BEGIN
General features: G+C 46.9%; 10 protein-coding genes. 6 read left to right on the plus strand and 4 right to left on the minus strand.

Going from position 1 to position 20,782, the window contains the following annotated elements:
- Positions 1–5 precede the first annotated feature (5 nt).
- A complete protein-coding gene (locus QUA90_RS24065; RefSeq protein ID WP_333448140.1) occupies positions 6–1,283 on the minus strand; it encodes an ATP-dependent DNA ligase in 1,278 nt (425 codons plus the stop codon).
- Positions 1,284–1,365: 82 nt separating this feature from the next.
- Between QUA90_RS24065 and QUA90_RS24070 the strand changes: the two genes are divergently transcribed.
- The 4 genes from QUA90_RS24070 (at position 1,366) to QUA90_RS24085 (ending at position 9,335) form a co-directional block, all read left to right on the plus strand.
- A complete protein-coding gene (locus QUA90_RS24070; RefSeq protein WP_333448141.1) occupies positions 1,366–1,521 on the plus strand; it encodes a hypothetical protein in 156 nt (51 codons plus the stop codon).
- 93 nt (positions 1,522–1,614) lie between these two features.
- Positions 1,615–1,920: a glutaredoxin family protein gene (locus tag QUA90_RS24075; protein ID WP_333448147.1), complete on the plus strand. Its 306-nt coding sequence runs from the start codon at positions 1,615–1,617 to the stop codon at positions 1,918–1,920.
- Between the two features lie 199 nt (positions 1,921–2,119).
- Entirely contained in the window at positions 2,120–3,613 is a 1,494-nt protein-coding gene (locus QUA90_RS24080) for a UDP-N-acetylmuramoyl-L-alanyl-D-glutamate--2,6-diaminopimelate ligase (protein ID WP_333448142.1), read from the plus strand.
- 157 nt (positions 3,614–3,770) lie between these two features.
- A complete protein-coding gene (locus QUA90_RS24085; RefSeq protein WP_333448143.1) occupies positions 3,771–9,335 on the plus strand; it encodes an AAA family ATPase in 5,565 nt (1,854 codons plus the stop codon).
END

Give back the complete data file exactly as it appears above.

General features: G+C 46.9%; 10 protein-coding genes. 6 read left to right on the plus strand and 4 right to left on the minus strand.

Going from position 1 to position 20,782, the window contains the following annotated elements:
- Positions 1–5 precede the first annotated feature (5 nt).
- A complete protein-coding gene (locus QUA90_RS24065; RefSeq protein ID WP_333448140.1) occupies positions 6–1,283 on the minus strand; it encodes an ATP-dependent DNA ligase in 1,278 nt (425 codons plus the stop codon).
- Positions 1,284–1,365: 82 nt separating this feature from the next.
- Between QUA90_RS24065 and QUA90_RS24070 the strand changes: the two genes are divergently transcribed.
- The 4 genes from QUA90_RS24070 (at position 1,366) to QUA90_RS24085 (ending at position 9,335) form a co-directional block, all read left to right on the plus strand.
- A complete protein-coding gene (locus QUA90_RS24070; RefSeq protein WP_333448141.1) occupies positions 1,366–1,521 on the plus strand; it encodes a hypothetical protein in 156 nt (51 codons plus the stop codon).
- 93 nt (positions 1,522–1,614) lie between these two features.
- Positions 1,615–1,920: a glutaredoxin family protein gene (locus tag QUA90_RS24075; protein ID WP_333448147.1), complete on the plus strand. Its 306-nt coding sequence runs from the start codon at positions 1,615–1,617 to the stop codon at positions 1,918–1,920.
- Between the two features lie 199 nt (positions 1,921–2,119).
- Entirely contained in the window at positions 2,120–3,613 is a 1,494-nt protein-coding gene (locus QUA90_RS24080) for a UDP-N-acetylmuramoyl-L-alanyl-D-glutamate--2,6-diaminopimelate ligase (protein ID WP_333448142.1), read from the plus strand.
- 157 nt (positions 3,614–3,770) lie between these two features.
- A complete protein-coding gene (locus QUA90_RS24085; RefSeq protein WP_333448143.1) occupies positions 3,771–9,335 on the plus strand; it encodes an AAA family ATPase in 5,565 nt (1,854 codons plus the stop codon).